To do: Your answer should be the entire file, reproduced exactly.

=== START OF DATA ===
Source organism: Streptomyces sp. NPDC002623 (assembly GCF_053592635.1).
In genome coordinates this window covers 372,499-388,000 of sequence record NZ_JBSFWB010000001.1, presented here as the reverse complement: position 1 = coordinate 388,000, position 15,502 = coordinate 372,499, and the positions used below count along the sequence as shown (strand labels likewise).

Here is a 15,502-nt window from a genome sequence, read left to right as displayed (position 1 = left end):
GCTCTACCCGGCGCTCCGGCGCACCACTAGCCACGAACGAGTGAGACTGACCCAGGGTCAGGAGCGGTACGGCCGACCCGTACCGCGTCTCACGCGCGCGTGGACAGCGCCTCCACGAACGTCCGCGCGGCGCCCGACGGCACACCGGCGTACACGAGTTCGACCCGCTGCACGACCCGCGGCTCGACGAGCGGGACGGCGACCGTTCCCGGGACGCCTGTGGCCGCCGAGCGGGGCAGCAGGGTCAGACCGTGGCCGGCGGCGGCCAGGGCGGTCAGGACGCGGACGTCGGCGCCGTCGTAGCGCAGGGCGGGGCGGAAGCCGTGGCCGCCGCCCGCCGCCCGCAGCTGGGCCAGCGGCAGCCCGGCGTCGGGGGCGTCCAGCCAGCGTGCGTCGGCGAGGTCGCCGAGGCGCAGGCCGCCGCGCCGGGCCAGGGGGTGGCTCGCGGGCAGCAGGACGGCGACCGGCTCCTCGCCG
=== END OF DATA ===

Source organism: Streptomyces sp. NPDC002623 (assembly GCF_053592635.1).
In genome coordinates this window covers 372,499-388,000 of sequence record NZ_JBSFWB010000001.1, presented here as the reverse complement: position 1 = coordinate 388,000, position 15,502 = coordinate 372,499, and the positions used below count along the sequence as shown (strand labels likewise).

Here is a 15,502-nt window from a genome sequence, read left to right as displayed (position 1 = left end):
GCTCTACCCGGCGCTCCGGCGCACCACTAGCCACGAACGAGTGAGACTGACCCAGGGTCAGGAGCGGTACGGCCGACCCGTACCGCGTCTCACGCGCGCGTGGACAGCGCCTCCACGAACGTCCGCGCGGCGCCCGACGGCACACCGGCGTACACGAGTTCGACCCGCTGCACGACCCGCGGCTCGACGAGCGGGACGGCGACCGTTCCCGGGACGCCTGTGGCCGCCGAGCGGGGCAGCAGGGTCAGACCGTGGCCGGCGGCGGCCAGGGCGGTCAGGACGCGGACGTCGGCGCCGTCGTAGCGCAGGGCGGGGCGGAAGCCGTGGCCGCCGCCCGCCGCCCGCAGCTGGGCCAGCGGCAGCCCGGCGTCGGGGGCGTCCAGCCAGCGTGCGTCGGCGAGGTCGCCGAGGCGCAGGCCGCCGCGCCGGGCCAGGGGGTGGCTCGCGGGCAGCAGGACGGCGACCGGCTCCTCGCCG